Spotlight on Allen (USA)
Telling the World
By Allen Rabinowitz
When I was first diagnosed with Parkinson’s disease (PD) in 1999, the little I knew of the disease was what I had read about Michael J. Fox’s own diagnosis.
One of the first things I did was to research everything I could about the disease online, and after only a few search sessions I had broadened my knowledge considerably.
There were two things, however, that I couldn’t have anticipated. First, how important it would be to educate others about PD, and second, the unexpected – and in some cases positive – ways that that living with PD would change the direction of my life.
The first time I realized that I needed to share the “whole story” about PD with others was when I told my family. My father and mother couldn’t believe I had developed the condition since no one in our family had ever had it.
I could see that my son-- who was nine years old at the time—was the most difficult to tell. Not only was he worried for our future, but also frightened that he would one day have PD.
When I told some close friends and coworkers, they were well-meaning but just couldn’t understand the ramifications of their actions.
With all these people, I needed to help fill in the gaps so they understood more about PD and what living with it means.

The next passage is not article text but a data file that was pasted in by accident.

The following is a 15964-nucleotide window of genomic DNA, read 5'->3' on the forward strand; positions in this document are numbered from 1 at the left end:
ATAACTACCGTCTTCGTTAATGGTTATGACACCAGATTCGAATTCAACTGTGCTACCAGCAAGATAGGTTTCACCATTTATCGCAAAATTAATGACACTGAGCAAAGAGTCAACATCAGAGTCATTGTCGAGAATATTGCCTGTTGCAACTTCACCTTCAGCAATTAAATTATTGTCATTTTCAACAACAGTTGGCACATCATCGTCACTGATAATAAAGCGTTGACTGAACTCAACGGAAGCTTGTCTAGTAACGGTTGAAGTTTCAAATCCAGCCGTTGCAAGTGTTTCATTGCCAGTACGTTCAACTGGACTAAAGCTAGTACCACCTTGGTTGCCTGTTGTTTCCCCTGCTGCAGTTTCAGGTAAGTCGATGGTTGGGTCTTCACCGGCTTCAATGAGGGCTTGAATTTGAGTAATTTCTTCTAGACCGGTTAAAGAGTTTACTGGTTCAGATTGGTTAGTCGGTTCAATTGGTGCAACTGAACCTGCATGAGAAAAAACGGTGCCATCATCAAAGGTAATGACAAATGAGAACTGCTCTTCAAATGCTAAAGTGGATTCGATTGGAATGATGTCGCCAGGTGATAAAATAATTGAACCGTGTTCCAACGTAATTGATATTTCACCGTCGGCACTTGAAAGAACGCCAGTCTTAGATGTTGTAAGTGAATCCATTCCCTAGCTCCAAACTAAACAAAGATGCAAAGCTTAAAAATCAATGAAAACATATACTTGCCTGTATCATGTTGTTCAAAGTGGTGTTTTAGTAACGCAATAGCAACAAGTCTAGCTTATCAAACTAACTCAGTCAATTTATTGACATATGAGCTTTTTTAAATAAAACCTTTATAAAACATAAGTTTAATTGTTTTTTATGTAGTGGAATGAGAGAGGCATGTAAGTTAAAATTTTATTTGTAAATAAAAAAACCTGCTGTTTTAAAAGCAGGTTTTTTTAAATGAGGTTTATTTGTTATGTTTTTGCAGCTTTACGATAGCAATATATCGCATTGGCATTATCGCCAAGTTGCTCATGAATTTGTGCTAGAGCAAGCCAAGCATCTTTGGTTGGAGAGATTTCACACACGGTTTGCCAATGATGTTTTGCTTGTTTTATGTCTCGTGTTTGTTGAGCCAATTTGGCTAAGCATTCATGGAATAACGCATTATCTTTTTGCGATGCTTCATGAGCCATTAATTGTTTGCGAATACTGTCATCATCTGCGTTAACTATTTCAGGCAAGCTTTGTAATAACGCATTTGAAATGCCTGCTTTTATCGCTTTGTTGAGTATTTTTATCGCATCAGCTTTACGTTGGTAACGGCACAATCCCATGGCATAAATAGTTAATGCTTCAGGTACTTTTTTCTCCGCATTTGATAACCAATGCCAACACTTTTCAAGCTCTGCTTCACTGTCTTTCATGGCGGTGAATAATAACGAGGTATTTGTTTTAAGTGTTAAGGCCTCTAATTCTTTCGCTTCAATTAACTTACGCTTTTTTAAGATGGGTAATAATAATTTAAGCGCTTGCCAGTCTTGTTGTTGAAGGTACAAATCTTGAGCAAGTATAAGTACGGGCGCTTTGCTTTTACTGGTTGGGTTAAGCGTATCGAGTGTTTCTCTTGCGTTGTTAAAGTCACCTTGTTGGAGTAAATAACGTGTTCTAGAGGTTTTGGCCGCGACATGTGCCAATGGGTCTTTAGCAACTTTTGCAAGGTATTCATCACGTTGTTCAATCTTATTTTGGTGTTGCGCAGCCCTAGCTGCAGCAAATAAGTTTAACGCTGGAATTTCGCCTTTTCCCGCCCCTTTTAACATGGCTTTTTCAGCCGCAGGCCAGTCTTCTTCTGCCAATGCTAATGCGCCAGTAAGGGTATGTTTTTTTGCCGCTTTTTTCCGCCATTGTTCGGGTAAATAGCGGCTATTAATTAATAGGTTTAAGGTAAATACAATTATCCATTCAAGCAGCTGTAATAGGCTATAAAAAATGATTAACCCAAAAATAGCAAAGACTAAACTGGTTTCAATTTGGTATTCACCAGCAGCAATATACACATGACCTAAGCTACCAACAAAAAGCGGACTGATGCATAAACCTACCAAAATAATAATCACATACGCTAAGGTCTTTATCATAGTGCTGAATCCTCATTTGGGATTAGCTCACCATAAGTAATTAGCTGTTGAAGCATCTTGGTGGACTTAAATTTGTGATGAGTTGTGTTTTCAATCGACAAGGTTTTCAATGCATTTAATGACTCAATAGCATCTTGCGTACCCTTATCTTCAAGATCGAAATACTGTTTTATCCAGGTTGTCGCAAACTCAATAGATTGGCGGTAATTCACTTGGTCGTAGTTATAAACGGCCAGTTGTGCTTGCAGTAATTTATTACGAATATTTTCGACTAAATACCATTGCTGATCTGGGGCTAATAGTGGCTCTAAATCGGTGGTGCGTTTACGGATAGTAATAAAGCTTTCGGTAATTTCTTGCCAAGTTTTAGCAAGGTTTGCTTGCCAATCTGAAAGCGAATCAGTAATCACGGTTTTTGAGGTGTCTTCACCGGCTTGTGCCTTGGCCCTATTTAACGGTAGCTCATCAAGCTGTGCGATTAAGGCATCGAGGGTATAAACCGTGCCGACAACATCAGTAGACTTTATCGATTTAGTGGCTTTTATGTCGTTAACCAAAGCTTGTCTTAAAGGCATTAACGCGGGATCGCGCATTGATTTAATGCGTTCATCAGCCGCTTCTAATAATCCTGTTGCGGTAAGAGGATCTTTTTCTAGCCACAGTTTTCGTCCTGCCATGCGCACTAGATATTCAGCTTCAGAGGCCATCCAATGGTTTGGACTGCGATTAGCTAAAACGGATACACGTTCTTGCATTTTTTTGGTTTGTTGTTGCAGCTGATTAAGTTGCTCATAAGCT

My wife was incredibly supportive from day one, and took it one step further by doing her own research and finding support groups. This led to one of the “unintended consequences” of my diagnosis: my wife became so committed to advancing the role of the caregiver that today she is co-national president of the Well Spouse Association, an organization for spouses of people living with chronic illnesses.
In most cases, however, it was up to me to educate people – and it took a few months before I realized this. It became very important to me to give others a realistic but also hopeful perspective on PD. People would need to know that while the disease isn’t immediately fatal, there was no known cure at this moment. They would also need to know about the important steps I was taking, like participating in clinical trials at a local university renowned for its work in PD. Just as important, I would need to show people that I wasn’t ashamed of having PD, to help them feel more comfortable talking about it.
Over the years, I became more comfortable and effective telling my story, and began speaking at local colleges’ “lunch and learn” programs for future nurses and physical therapists. I realized that I had developed a knack for public speaking. Another surprise was that Parkinson’s led to my discovering that I have a passion and a skill for art. Today, art brings great joy to my life – and provides much-needed comfort given the sleepless nights and other distressing consequences of life with PD.
After 17 years living with and speaking about my diagnosis of Parkinson’s disease, I can confidently tell you: do not be ashamed and never give up hope. Scientists are searching for a cure every day, and when we tell our stories of living with PD with conviction and purpose, we are doing a world of good for ourselves and others.
Editor’s note: “Allen has advised UCB on patient issues related to Parkinson’s Disease.”